‘Meditation develops our stamina to stay with things the way they are.’
I don’t know where I found this quote, but it’s a great reminder to accept the present moment!
Let’s explore this – the fact that it feels quite common to rush through tasks in order to beat the clock or get somewhere else. Our minds are often in a completely different place to our physical presence.
To be mindful means that you are aware in the present moment of all that you are experiencing .
- This can be easy to implement when you spend a few moments sitting with your breath
- Or as you walk quietly along the street
- And be completely in the zone as you do your regular swim or run
Stay with things the way they are – when it’s OK
I like to keep it really simple:
- While walking down the stairs I focus on my physical movements
- Each time I pick up my mug of tea I feel the warmth through my hands, savour the flavour and feel the sense of calm I notice in my stomach
- As I walk out of my home to my car I consider the placing of my footsteps and slowing my walking down
I know it’s equally easy to do the opposite and hurry through these experiences:
- Rush downstairs and perhaps slip
- Make tea then forget about it as it turns cold on my desk
- Rush along to my car with a ‘mind full’ (not mindful!) of tasks I must fit in to the day
It’s almost as if we want to resist the present moment, even when things are going smoothly.
Stay with things the way they are – when it’s not going so well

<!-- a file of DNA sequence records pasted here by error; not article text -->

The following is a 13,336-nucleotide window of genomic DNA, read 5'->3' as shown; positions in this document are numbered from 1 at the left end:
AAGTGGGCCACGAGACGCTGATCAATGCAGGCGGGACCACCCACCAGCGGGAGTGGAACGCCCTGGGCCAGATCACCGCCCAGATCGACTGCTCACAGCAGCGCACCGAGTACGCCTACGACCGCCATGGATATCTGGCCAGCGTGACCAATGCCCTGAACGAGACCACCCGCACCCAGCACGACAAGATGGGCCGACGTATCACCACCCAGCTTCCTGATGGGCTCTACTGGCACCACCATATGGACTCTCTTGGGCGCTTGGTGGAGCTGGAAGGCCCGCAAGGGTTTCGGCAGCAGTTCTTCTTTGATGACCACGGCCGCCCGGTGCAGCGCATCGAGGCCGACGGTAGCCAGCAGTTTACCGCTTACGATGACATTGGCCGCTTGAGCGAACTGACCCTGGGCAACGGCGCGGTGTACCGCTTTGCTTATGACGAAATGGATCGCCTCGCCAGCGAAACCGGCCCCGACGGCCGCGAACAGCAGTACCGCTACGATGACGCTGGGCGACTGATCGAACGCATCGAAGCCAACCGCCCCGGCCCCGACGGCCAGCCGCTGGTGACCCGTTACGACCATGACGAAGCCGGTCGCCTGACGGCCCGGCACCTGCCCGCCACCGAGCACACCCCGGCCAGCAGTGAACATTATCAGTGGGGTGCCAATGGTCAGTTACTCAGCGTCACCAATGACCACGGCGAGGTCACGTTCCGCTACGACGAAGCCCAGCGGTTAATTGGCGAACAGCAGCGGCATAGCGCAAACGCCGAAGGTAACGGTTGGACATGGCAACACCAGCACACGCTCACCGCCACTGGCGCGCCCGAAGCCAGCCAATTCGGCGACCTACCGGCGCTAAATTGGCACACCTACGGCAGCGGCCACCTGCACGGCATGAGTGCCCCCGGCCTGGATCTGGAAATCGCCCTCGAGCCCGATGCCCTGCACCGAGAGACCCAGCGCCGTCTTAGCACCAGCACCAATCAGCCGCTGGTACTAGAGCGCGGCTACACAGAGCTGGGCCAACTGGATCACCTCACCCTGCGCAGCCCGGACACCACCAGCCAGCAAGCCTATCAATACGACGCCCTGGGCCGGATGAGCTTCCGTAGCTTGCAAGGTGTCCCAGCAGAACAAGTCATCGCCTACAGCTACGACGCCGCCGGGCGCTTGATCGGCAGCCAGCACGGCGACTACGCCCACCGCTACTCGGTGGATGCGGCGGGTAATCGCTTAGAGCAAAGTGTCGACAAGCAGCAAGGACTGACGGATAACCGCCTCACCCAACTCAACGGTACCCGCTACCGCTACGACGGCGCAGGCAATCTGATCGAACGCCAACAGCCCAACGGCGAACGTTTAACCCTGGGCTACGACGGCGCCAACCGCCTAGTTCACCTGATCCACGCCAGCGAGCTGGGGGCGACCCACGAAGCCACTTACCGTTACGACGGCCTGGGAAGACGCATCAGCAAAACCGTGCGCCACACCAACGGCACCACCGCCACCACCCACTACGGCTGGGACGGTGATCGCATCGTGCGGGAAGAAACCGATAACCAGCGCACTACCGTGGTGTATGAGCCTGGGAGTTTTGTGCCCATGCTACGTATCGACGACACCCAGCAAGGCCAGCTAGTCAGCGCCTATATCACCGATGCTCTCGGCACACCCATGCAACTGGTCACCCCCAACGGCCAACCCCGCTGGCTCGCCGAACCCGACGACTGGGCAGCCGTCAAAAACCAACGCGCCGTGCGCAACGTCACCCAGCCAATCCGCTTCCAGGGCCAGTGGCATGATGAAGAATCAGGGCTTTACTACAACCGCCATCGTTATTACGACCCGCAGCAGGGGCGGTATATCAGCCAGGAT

And we’ve all experienced challenging situations such as ill-health, uncertainty and fear.
With mindfulness you’re invited to do the opposite; bring your awareness to your reaction. To lean in to the discomfort.
Explore what it feels like to sit with the feeling of fear or uncertainty or anger. Be gentle and compassionate with yourself as you notice your feelings, thoughts and self-judgments.
Accept how things are right now. Be curious about how it feels. A strong emotion is usually a message to you.
If you never listen, you’ll never learn anything different. You’ll always act on auto-pilot, resisting the emotion. Anger, shame or fear ask you to delve deeper rather than push them away.
How to stay with things the way they are when you feel physical pain
You might feel the discomfort of physical pain.
Allow yourself to sit in meditation. Invite the feelings and notice how the mind adds disturbance to the situation. On top of the physical challenge, the mind adds frustration, anguish, anger, blame and so on.
Notice how the body tenses up against the pain. Try to soften into the pain by breathing into the area that’s bothering you.
Breathe into it with softness, acceptance and curiosity. You may begin to see how we add more suffering onto our pain with our tension and negative inner-talk.
Keep being mindful
I have noticed that this being mindful really takes a hold. It’s like a reassuring hand on my shoulder if I start getting panicky about anything.
It can help if I’m struggling with headaches or a bad back. As you sit to meditate you develop the skill which is a form of training or re-programming old habits. Through practice your awareness becomes a consistent approach to life.
If you have started being more mindful what are your experiences when it comes to difficult emotions? Do share in the comments below. Don’t forget – stay with things the way they are!
PS. Of course this doesn’t mean you abandon your medication that helps you deal with pain. Alongside this, keep being curious at all stages of ill-health – there is a lot to explore if you allow yourself! And sometimes, difficult emotions mean you definitely don’t want to stay with things the way they are, there is a message that you need to make change happen.
Yvette Jane – Mindfulness & Meditation Guide